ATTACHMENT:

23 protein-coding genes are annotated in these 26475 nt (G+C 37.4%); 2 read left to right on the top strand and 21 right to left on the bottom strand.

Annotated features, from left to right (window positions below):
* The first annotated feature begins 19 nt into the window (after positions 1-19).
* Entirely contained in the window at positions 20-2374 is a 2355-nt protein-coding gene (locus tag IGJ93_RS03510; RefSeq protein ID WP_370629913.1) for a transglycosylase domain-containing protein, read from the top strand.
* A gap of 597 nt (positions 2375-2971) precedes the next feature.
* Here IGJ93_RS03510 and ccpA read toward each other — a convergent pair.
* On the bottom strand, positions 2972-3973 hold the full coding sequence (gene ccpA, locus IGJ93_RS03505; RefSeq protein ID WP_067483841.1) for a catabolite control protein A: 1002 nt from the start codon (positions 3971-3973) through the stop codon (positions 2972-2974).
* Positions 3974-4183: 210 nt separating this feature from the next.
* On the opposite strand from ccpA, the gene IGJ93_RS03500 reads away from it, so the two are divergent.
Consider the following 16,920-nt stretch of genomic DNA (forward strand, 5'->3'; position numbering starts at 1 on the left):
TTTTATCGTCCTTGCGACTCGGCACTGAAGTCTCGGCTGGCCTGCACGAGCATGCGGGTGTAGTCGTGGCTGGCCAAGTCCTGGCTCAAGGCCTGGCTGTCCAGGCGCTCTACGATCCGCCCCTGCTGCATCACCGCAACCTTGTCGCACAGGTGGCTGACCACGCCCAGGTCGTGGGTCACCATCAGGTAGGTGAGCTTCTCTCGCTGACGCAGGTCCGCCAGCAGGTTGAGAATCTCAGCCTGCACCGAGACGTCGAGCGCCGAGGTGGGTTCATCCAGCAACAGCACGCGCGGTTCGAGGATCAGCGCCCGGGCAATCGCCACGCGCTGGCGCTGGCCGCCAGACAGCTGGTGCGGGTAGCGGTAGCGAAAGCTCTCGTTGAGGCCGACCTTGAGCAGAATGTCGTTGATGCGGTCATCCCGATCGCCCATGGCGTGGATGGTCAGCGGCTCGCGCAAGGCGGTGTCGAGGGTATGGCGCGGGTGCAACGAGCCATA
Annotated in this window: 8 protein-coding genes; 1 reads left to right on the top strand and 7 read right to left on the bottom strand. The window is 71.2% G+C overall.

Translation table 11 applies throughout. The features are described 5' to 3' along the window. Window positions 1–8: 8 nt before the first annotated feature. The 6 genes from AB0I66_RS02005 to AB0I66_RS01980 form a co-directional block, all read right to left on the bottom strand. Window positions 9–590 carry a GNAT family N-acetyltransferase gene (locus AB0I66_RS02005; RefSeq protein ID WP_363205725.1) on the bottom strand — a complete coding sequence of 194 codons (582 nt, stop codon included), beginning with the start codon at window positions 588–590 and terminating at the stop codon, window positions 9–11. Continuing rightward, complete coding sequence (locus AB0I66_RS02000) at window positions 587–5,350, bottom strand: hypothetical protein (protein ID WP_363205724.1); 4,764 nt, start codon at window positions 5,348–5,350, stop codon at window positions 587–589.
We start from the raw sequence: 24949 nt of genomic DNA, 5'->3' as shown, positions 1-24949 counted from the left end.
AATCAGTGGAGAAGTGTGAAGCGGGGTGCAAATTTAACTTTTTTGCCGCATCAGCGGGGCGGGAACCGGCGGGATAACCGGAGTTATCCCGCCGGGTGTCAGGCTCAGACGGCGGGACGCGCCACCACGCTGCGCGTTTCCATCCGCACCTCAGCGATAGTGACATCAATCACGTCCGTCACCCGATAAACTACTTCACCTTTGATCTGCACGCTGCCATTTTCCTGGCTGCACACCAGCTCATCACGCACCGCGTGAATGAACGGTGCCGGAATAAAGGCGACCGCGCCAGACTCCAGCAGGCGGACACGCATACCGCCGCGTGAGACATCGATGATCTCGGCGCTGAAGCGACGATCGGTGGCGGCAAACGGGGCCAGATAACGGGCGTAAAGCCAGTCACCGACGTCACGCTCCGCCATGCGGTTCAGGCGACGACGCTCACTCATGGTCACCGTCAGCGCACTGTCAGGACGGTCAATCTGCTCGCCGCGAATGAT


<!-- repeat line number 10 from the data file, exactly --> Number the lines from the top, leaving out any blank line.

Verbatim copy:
Consider the following 16,920-nt stretch of genomic DNA (forward strand, 5'->3'; position numbering starts at 1 on the left):